Probably one of the most exciting chapters you’ll ever embark on is getting a new pup. Whether it’s your first or you’ve homed many through your life, the decision of what type of dog all comes down to doing some homework. Likely, you will probably have one hundred questions about breeds, personalities and qualities. The big question is, which breed will best fit your lifestyle (and theirs)?
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I love the common stereotypes of dogs matching the personalities of their owners. But research has shown that this is entirely true. You can learn a lot about a person based on the breed of dog they own.
Whippets were particularly common among risk-takers.
Big-shot optimists were more likely to own golden retrievers.
Those who were well-organized had tiny schnauzers.
Pomeranians were preferred by friendly extroverts.
Staffordshire Bull Terriers or Jack Russell terriers belonged to loving and kind people.
With these fun partnerships in mind, you can delve deeper into things to consider when searching for the best dog to fit you and your family…
Deciding on the Breed
Choosing the right breed is a big decision. What’s important to establish is that you can’t just pick the cutest puppy in the patch. With over 400 dog breeds, each with its own needs and qualities, aligning with the right breed for you is essential. The more compatible you are with your dog, the easier and more enjoyable your time together will be. You also need to consider how your lifestyle will change over the next 10-15 years by ensuring you will live in a home that is still fit for a dog’s lifestyle.
Level of Physical Activity
Your dog’s activity level must match yours. Ask yourself, how much exercise can you give your dog? All dogs require some training, although the degree varies widely from breed to breed. You don’t want to deny your dog something as vital as exercise since it might lead to other problems: a well-exercised dog is a calm dog who is less prone to create commotion! It doesn’t mean you have to be a fitness freak to own a dog; certain breeds don’t need as much exercise as others. It’s simply a question of choosing the proper match. Furthermore, remember that size only sometimes matters regarding workout needs!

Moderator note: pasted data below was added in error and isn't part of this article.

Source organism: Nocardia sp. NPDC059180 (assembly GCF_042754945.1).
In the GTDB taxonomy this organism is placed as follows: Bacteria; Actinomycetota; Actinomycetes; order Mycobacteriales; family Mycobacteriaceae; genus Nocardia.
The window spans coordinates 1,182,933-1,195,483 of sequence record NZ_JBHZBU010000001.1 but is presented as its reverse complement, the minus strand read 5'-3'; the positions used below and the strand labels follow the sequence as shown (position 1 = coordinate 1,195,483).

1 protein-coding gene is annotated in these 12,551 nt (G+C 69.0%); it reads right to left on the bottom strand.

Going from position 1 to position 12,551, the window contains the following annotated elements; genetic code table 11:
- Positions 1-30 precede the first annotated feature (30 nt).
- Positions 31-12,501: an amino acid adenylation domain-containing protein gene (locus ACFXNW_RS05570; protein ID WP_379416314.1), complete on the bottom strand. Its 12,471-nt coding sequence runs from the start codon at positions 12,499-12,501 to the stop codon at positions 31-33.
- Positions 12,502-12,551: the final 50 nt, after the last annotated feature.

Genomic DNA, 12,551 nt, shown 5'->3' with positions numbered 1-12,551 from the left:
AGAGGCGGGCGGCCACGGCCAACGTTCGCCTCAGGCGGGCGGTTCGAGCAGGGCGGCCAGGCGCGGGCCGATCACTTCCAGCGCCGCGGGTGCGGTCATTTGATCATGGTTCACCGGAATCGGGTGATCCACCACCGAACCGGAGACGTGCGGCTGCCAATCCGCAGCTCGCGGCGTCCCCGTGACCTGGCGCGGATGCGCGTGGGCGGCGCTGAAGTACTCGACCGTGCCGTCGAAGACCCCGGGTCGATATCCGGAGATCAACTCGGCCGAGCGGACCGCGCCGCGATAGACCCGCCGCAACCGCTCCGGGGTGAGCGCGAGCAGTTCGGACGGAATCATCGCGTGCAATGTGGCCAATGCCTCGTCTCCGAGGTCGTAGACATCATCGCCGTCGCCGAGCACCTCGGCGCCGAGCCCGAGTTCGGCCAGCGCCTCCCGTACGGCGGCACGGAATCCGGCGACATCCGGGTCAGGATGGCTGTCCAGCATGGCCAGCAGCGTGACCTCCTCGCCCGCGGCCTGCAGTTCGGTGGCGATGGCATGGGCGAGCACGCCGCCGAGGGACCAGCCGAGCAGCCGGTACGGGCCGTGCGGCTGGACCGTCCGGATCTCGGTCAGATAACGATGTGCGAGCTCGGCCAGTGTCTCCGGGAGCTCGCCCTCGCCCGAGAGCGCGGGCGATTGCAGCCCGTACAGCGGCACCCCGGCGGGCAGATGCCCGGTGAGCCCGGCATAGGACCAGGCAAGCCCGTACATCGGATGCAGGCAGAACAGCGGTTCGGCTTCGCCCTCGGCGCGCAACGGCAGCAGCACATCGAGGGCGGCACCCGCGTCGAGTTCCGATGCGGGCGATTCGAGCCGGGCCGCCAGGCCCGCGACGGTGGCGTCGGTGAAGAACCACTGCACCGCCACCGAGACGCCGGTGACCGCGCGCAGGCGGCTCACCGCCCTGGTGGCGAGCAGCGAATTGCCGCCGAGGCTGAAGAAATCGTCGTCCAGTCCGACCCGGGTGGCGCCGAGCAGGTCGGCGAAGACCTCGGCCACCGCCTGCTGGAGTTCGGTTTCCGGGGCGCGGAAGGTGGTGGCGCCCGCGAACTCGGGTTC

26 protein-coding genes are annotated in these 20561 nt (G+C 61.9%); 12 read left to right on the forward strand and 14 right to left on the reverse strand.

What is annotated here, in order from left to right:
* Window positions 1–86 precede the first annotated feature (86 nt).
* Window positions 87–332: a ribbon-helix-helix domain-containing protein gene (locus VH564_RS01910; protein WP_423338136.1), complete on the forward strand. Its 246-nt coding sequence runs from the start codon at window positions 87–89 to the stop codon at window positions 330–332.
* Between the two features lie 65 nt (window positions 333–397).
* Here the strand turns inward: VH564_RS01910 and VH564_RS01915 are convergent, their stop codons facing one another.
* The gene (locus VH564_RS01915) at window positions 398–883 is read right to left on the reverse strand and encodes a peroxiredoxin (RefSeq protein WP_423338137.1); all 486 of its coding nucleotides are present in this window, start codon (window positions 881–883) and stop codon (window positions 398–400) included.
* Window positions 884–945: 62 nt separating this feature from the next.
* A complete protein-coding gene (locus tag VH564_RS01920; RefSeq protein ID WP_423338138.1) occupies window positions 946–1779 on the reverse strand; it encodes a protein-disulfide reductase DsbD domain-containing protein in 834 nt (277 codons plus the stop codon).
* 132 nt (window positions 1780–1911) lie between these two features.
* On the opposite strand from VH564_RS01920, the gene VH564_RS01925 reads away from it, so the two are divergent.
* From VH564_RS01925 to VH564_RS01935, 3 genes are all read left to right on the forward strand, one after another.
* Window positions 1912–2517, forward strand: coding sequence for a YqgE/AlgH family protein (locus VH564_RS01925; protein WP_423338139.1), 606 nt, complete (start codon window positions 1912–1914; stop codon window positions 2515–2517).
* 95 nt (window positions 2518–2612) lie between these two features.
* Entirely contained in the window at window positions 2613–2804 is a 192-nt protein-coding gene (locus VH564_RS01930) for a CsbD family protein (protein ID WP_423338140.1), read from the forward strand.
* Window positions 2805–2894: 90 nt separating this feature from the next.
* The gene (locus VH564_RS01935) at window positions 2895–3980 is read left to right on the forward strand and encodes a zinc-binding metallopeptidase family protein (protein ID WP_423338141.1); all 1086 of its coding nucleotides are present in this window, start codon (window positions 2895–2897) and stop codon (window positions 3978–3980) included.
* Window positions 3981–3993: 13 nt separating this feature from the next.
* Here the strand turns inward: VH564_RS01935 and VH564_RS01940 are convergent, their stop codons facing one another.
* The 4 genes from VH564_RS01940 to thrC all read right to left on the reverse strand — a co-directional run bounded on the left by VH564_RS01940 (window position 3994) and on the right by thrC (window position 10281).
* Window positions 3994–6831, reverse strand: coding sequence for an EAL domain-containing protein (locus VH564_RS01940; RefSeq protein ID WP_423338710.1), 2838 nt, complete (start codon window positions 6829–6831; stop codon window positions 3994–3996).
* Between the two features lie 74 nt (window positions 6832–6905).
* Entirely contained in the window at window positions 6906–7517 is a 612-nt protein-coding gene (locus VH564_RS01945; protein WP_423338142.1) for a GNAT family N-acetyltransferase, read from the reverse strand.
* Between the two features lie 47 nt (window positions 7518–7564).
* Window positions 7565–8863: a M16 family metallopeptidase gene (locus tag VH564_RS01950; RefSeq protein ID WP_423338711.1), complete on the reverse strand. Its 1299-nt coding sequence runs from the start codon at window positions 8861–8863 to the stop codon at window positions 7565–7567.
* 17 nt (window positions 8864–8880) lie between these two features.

Australian Cattle Dogs
Jack Russell Terriers
Before getting a new dog, you need to be honest and think about how much time and energy you can put into training your new pup. If your dream dog is obedient and well-trained, you must spend two hours a day training and schooling. Some dog breeds are far more laid back and casual, while others have a higher intelligence which benefits owners that can keep their activity stimulation high. All dogs can be trained and taught obedience; however, it will all come down to how much effort their owners will put in.
Highly Intelligent Breeds
Laid Back/Calm Breeds
Rescuing a Dog
So many dogs need good homes at animal shelters that encourage people to adopt dogs. With so many incredible dog-fostering teams across New Zealand, you can feel assured that you will have support from these teams when you are ready to adopt. You can always talk to the team at the rescue group if you wish to adopt one of their dogs, they will be able to tell you more about the dog’s character, and whether or not they have any behavioural concerns you should be aware of.